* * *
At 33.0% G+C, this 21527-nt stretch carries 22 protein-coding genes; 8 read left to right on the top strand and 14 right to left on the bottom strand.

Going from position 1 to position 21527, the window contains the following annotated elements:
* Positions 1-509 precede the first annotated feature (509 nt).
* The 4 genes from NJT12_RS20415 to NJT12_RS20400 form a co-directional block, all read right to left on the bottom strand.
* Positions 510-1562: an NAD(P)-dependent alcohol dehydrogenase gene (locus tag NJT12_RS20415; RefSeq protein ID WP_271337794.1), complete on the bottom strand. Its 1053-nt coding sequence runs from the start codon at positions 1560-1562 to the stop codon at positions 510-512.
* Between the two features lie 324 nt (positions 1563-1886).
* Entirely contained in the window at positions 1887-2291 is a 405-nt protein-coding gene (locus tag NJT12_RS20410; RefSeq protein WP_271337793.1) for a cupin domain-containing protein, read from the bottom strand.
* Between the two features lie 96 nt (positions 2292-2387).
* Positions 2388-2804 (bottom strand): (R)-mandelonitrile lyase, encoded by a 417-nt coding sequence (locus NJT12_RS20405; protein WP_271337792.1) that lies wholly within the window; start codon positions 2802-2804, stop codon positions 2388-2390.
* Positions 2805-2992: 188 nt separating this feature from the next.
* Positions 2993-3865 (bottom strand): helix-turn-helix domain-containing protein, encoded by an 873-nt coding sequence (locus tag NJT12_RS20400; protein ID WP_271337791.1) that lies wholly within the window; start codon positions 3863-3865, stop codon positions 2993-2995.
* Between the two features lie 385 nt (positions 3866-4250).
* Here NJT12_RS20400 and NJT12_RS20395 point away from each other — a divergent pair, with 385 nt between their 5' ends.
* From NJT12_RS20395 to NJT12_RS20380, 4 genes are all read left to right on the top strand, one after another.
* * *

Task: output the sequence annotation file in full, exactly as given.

At 33.0% G+C, this 21527-nt stretch carries 22 protein-coding genes; 8 read left to right on the top strand and 14 right to left on the bottom strand.

Going from position 1 to position 21527, the window contains the following annotated elements:
* Positions 1-509 precede the first annotated feature (509 nt).
* The 4 genes from NJT12_RS20415 to NJT12_RS20400 form a co-directional block, all read right to left on the bottom strand.
* Positions 510-1562: an NAD(P)-dependent alcohol dehydrogenase gene (locus tag NJT12_RS20415; RefSeq protein ID WP_271337794.1), complete on the bottom strand. Its 1053-nt coding sequence runs from the start codon at positions 1560-1562 to the stop codon at positions 510-512.
* Between the two features lie 324 nt (positions 1563-1886).
* Entirely contained in the window at positions 1887-2291 is a 405-nt protein-coding gene (locus tag NJT12_RS20410; RefSeq protein WP_271337793.1) for a cupin domain-containing protein, read from the bottom strand.
* Between the two features lie 96 nt (positions 2292-2387).
* Positions 2388-2804 (bottom strand): (R)-mandelonitrile lyase, encoded by a 417-nt coding sequence (locus NJT12_RS20405; protein WP_271337792.1) that lies wholly within the window; start codon positions 2802-2804, stop codon positions 2388-2390.
* Positions 2805-2992: 188 nt separating this feature from the next.
* Positions 2993-3865 (bottom strand): helix-turn-helix domain-containing protein, encoded by an 873-nt coding sequence (locus tag NJT12_RS20400; protein ID WP_271337791.1) that lies wholly within the window; start codon positions 3863-3865, stop codon positions 2993-2995.
* Between the two features lie 385 nt (positions 3866-4250).
* Here NJT12_RS20400 and NJT12_RS20395 point away from each other — a divergent pair, with 385 nt between their 5' ends.
* From NJT12_RS20395 to NJT12_RS20380, 4 genes are all read left to right on the top strand, one after another.